You still want the consistency to be thick, so add more rice if you think it is necessary. To check consistency, see if it sticks to the side of the bowl (first photo below, clockwise ). If so, you are set. Taste for salt.
 
Coat the bottom of a heatproof glass baking dish or bowl with abundant oil, any kind as long as it does not have a strong flavor, making sure you cover the corners and sides too.
 
Spread the rice all over the bottom and push up onto the sides.
 
 
 
Start layering the rice with the vegetables, as if you were preparing a lasagna. Don't pre-mix the white rice with the filling and fill the baking dish all at once, because the rice kernels lose their integrity.
 
Keep the layers sparse and keep going until the dish is full. Sprinkle with cinnamon and little knobs of butter over each new layer of rice.

 
 
When you reach the top of the pan add a last layer of white rice and whatever you have left of the saffron flavored rice in the middle, adding a few more knobs of butter.
 
 
 
 
Cover with tin/aluminum foil and preheat oven to 350-400°F/175-200°C (depending on how hot your oven is) and bake rice for about an hour, rotating it a few times so the crust colors evenly. I had to switch it onto convection for a while to obtain the right amount of coloring.
 
Take out when the crust is a dark golden brown. Remove tin foil and let rest until it stops steaming.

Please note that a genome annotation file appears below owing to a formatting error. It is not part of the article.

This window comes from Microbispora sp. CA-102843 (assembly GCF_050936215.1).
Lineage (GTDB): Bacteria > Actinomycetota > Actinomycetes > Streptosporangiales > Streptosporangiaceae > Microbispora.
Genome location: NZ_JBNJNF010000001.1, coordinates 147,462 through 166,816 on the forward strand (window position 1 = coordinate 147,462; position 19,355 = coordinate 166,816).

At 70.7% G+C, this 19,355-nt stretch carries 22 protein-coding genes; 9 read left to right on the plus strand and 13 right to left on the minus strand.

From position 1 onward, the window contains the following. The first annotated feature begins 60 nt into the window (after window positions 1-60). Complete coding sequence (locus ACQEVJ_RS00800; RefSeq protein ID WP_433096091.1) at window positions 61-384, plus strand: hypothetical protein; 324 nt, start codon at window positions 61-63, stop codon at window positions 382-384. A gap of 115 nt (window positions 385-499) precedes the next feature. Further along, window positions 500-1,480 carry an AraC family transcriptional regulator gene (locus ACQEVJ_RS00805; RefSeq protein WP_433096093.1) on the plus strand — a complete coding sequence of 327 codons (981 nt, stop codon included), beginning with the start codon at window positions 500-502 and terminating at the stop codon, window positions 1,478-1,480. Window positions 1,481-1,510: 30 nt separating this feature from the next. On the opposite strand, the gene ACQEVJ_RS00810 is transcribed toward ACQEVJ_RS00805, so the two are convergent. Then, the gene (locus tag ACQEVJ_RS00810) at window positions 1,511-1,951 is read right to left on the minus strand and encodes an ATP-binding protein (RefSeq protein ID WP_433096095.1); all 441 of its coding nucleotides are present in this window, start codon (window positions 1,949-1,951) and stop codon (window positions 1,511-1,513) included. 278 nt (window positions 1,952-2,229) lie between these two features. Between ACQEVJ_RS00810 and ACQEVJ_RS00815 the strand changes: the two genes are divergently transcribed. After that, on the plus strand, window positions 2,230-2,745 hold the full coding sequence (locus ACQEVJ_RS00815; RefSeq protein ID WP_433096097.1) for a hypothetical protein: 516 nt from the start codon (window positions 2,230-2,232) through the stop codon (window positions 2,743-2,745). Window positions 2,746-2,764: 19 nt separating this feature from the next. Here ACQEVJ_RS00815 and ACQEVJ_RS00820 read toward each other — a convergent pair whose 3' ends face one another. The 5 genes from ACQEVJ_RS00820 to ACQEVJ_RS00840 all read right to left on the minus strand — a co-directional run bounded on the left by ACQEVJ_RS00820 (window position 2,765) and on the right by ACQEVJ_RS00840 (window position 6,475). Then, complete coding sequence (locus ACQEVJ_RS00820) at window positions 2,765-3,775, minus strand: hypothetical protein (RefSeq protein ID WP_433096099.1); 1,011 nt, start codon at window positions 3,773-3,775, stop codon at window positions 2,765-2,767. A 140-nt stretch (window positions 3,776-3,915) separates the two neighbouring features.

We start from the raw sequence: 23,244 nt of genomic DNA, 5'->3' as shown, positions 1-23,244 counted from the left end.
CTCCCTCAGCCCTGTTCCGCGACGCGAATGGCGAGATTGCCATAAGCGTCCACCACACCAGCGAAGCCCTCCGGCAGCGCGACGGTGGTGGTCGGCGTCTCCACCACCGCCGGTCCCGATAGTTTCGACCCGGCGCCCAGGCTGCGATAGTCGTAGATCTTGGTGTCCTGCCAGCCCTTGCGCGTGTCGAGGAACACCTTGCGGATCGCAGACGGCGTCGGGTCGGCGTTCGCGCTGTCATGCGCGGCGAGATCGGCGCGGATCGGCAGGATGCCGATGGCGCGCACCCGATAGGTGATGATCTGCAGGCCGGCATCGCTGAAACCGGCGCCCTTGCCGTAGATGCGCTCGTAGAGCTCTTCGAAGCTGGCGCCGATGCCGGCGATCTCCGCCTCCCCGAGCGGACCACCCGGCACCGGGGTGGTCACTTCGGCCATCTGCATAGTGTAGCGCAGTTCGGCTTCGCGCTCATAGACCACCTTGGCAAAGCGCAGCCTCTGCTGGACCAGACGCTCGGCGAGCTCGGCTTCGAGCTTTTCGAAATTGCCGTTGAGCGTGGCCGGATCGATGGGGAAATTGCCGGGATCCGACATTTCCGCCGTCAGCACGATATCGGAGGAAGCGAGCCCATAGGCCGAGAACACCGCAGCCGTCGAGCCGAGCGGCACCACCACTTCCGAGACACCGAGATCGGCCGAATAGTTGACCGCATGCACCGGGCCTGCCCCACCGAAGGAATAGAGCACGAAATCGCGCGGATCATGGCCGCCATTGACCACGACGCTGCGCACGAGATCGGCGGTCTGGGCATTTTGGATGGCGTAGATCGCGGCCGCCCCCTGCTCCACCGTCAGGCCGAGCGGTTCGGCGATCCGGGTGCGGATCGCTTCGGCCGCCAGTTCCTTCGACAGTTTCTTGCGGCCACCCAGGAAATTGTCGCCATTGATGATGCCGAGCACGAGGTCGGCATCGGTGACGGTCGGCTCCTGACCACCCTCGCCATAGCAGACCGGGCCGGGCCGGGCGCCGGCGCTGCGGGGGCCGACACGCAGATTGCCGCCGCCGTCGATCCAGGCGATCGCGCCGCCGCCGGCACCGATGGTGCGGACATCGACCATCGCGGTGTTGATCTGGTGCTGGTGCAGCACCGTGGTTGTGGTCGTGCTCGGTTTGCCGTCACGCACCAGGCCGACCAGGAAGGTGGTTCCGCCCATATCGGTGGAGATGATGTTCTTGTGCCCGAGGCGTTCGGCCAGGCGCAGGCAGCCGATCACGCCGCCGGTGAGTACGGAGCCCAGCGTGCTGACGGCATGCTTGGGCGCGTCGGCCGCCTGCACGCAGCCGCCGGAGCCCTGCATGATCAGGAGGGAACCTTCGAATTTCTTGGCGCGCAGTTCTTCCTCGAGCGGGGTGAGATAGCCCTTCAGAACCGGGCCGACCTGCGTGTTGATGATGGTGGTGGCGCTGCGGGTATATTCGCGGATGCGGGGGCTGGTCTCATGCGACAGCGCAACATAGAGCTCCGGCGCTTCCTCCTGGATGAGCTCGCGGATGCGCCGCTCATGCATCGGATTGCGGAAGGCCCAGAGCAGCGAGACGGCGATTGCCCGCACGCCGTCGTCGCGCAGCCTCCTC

Then, with the help of a knife, separate the crust along the edges from the pan. Flip the rice over onto a large serving dish (or an ugly black baking tray...).

 



 
Needless to say, the rice was delicious, and despite it being so much that I didn't have a big enough serving dish to serve it on, there was not one grain of it left. The kids almost ate more of it than we did.
It was so good, I missed having you there to share it with us. As the Persians would say, jat khali, your place was empty.

8 comments:

  1. Great meal in itself. An Iranian friend showed us how to do rice slightly differently and it became the favourite rice dish in our house but it much more time consuming so we don't do it often enough but this looks so good I will di soon.

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    1. Hi, would love to hear more about your Iranian recipe!

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  2. This is one of my favourite rice dishes ever! And hehe I love his questions especially how he asks about the "chicken"! Kids come up with the best questions :P

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  3. I have always loved tah chin, especially for the tah dig! I have tried to get my Persian students to teach me and they all just say, "It's so easy, you just..." And then they go on to explain the unexplainable. I am so excited to have the step by step photos and instructions, and will make it this week to go with Lamb! Thanks! ~ David

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    1. Let me know how it turned out: I have yet to try it without my friend's help!

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  4. that rice is one of the first things I learned from a Persian boyfriend decades ago in California. His method was a lot simpler (a guy's style after all) and I think yours is the tastier one. I have made it countless times since, but never thought of using a pyrex pan which is actually so clever and easier than a Dutch oven. Cant wait to visit Iran!

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  5. I used to get so drained (and still do) answering questions from toddlers. It can be quite difficult to explain things. I haven't heard of this dish but it looks wonderfully comforting xx

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  6. wow! That looks amazing! Have to bookmark and try making it ASAP